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Man Freezes to Death When Utility Company Limits Electric Use Reports Atlanta Personal Injury Lawyer

Oct 8, 2011

Atlanta, GA (Law Firm Newswire) October 6, 2011 – It is hard to imagine a man freezing to death in his house, but it happened in this shocking case.

“It simply defies logic,” said Robert Webb, an Atlanta personal injury lawyer with Webb & D’Orazio, a law firm specializing in personal injury, malpractice, criminal defense, and business law. “Why would a utility company limit the gas or electric to the home of a senior or low income housing resident in the winter? For money? To make the resident involuntarily reduce their power consumption? Something is drastically wrong with that picture.”

This reported case made national headlines about the 93-year-old WWII veteran that had frozen to death in his house. His outraged family filed a wrongful death suit against the local light and power company and the city where he lived. “Was this man’s death preventable? Most definitely it was,” remarked Webb.

Instances like this raise questions about the moral and ethical responsibilities of power companies. “Who in their right mind would think to limit power to a 93-year-old man in the winter?” Webb asked. “What were they thinking? Yes, he may have been in arrears, but that does not give the city power corporation the license to act irresponsibly and negligently, by turning his power off.”

There are other issues involved in this case, and they relate to devices called limiters that are put on people’s meters to restrict the power going into a home. Residents with limiters can have the power turned back on, but at the age of 93, how would the man know that? How would he even know he had a limiter on his meter?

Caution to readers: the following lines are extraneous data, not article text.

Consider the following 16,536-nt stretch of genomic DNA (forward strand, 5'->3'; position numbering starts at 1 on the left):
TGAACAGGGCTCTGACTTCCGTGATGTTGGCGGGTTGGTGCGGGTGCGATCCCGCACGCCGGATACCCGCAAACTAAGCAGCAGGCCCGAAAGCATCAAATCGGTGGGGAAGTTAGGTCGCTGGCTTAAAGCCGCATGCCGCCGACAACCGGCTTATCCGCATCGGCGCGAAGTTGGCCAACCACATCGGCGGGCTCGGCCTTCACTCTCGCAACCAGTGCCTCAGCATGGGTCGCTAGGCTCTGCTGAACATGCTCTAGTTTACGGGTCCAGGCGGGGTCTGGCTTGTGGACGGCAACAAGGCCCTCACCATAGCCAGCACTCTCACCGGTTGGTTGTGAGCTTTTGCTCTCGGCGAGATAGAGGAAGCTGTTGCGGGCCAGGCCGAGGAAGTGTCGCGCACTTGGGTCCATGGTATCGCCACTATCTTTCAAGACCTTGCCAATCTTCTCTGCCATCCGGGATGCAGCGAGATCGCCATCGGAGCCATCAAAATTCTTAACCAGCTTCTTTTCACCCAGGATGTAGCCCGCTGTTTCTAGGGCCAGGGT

“The long and short of this story is that the city ordered the removal of all the limiters on people’s meters,” added Webb. “Too bad it had to come at the cost of a life. It’s obvious the city and the power corporation will have to seriously reconsider how they treat seniors and retool their policies for power consumption.” Additionally, legislation was passed by the state that bans government utilities from turning off electric or gas to seniors or low-income families.

While there are a lot of issues involved in this story, the main one for the family who filed the wrongful death lawsuit is that the city and the power utility was negligent in limiting or effectively turning his power off. Will this case win in court? “Likely it will,” opined Webb, “as anyone on a jury will relate to a senior relative facing a similar situation.”

For those that have faced a similar situation, the first phone call should be to a skilled Atlanta personal injury lawyer. Wrongful death lawsuits are civil matters and filed according to a statute of limitations in each state. It is important to act quickly to allow the lawyer time to mount a winning case.

Webb & D’Orazio are Atlanta personal injury lawyers practicing personal injury law, business law, and criminal defense in Atlanta Georgia.

Webb & D’Orazio
2551 Roswell Road
Suite 201
Marietta, GA 30062
Call: (800) 275-9144